Feelings and emotions are things that we tend stray away from or try to hide as best as we can. We fall into these questions when certain emotions arise: should I be feeling this? Is this good or bad? Is this even from God? As Catholics, many tend to have this misconception that we have bad emotions and good emotions, and the bad emotions should not be expressed, or are even sinful in their nature. These assumptions…could not be further from the truth.
When God created us, he also created our emotions, all of our emotions. Before the fall, everything was in perfect harmony, perfect order and perfectly integrated. After the fall…it all became a chaos and that harmony, order and integration was lost. That did not, however, change the nature of our emotions. They still are, and always are, good because they were created by God. The point where an emotion can turn sinful lies in our REACTION to the emotion. Our emotions are out of our control, in the sense that we cannot decide when to feel something or how to feel something. They come suddenly and without us knowing. If we win an award we don’t think “Oh I will feel happy now” in order to stimulate the emotion of feeling happy. Happiness and joy automatically come on their own when they are triggered. The same goes with emotions like anger, sadness or jealousy. If we are hurt by something, those emotions naturally are triggered in our heart. It’s not the feeling of the emotion that is a sin, but how we now react to it after we have acknowledged it. If we chose to lash out with our words, or physically harm the person who hurt us, or act upon that emotion in a wrong way, then yes now it has turned into a sinful act.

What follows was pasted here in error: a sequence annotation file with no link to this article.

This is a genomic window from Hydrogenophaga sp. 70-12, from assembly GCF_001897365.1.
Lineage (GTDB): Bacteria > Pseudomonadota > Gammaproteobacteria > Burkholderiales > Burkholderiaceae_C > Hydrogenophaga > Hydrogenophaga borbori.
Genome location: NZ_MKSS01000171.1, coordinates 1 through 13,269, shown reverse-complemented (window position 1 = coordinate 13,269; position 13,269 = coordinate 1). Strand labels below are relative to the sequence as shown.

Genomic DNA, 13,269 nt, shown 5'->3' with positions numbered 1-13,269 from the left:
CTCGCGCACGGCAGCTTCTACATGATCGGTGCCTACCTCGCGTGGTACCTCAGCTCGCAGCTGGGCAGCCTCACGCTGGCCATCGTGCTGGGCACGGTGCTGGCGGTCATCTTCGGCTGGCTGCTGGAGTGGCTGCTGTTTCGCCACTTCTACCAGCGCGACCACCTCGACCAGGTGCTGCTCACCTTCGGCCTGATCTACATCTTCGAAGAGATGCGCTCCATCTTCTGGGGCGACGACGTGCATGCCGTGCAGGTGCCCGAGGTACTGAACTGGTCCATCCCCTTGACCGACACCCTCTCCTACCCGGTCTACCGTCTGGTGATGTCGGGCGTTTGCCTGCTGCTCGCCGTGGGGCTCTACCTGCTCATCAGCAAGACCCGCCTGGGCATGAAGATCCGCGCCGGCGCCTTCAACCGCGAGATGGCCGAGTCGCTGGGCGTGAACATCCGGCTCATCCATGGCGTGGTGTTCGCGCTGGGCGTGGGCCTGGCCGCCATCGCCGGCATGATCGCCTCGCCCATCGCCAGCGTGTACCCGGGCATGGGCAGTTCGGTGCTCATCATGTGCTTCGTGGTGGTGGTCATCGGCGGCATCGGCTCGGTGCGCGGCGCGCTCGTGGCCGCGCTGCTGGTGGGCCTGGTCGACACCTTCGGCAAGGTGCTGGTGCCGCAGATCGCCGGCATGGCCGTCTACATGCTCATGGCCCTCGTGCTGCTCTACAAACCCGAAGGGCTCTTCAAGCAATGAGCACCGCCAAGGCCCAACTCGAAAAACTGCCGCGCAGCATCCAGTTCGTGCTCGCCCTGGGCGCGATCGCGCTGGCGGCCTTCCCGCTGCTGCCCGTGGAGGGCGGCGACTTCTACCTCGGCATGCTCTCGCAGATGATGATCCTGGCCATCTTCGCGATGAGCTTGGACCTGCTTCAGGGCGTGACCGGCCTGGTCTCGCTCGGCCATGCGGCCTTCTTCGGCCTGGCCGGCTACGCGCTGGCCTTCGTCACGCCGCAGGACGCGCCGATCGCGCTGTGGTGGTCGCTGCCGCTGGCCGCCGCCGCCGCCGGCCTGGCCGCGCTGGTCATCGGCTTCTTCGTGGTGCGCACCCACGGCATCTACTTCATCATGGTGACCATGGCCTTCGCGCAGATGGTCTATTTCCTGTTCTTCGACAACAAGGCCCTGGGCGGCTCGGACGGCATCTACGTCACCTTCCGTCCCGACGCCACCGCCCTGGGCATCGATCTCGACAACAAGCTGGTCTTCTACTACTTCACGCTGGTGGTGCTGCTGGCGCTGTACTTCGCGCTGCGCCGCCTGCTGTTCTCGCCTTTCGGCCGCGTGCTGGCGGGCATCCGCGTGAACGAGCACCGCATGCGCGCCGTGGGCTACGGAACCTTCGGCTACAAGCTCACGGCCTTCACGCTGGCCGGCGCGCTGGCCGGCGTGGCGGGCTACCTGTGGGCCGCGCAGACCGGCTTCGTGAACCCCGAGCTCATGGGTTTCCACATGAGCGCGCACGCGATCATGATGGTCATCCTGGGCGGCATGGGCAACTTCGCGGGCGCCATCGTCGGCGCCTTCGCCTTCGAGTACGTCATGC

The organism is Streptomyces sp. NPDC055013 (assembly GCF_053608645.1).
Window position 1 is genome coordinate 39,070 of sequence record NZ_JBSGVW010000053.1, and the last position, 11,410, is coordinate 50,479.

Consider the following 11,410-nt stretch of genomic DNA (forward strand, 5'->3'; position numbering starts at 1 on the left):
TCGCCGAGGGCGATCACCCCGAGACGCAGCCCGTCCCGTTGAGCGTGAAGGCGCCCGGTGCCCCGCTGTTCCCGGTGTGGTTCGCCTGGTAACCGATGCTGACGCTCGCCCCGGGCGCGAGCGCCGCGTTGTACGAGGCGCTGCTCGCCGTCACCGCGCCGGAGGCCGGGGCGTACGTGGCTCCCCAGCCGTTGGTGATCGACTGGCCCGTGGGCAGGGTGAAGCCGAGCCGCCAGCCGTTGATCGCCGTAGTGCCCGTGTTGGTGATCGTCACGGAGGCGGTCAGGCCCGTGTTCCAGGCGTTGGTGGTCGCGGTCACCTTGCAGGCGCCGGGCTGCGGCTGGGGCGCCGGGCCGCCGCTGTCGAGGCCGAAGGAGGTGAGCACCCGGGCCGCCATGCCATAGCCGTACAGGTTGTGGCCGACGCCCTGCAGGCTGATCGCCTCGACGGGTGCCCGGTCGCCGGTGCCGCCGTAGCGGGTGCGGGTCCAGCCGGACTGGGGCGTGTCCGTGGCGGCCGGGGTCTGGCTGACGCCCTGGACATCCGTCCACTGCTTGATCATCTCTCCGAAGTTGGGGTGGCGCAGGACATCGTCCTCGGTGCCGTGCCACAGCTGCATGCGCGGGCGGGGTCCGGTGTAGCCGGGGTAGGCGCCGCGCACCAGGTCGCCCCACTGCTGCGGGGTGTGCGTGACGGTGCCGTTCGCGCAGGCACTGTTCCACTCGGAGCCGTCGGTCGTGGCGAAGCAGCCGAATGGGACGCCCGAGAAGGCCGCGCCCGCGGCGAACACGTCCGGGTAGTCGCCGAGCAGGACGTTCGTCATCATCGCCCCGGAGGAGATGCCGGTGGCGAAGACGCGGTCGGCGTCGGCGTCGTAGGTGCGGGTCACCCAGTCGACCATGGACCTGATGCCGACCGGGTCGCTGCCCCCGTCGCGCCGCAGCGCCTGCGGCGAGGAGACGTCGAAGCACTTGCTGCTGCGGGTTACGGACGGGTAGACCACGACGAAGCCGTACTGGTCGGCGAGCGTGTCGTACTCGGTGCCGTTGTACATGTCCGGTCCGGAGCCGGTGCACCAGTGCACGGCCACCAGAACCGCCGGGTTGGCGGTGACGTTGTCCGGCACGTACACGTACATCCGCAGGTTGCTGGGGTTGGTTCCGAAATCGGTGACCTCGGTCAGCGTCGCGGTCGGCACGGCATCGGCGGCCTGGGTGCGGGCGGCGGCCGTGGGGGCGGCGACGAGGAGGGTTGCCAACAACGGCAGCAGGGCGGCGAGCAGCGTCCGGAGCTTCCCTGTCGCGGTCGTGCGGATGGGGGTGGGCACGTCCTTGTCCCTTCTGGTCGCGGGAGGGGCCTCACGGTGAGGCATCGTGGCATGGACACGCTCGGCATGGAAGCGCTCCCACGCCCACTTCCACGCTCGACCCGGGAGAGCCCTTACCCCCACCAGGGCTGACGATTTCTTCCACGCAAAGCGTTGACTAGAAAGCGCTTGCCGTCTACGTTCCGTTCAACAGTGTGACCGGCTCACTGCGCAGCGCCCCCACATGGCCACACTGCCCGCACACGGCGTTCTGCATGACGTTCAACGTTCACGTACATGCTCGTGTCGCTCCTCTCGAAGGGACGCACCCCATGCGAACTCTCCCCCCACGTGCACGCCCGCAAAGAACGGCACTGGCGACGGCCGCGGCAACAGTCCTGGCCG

Many people get very caught up especially with anger and jealousy, and are convinced that even feeling this emotion is sinful. One can even say, well anger and jealousy are two of the seven deadly sins. Yes, they are, however it is the ACT of anger or the ACT of jealousy that is the sin, not the feeling itself. If someone hurt you in the past, maybe it was your parents, a friend or a significant other, it is natural to feel angry. It’s ok to acknowledge that feeling in us, and it is something that we should do rather than shove it down with the fear that it’s not Catholic to feel angry. God is always trying to speak to us and teach, even through the use of our feelings. Many times these so called “bad” emotions arise in us because they trigger something deeper than the situation itself. Something that we have been carrying in our hearts for months, maybe years. Allow those feelings to be a guiding light to whatever weight you still carry in your heart. Find the root of the negative feeling and place it at the foot of the cross. Allow God to heal you from whatever you carry.
It’s ok to feel (just do not let it take hold of you. Bring it to Christ).
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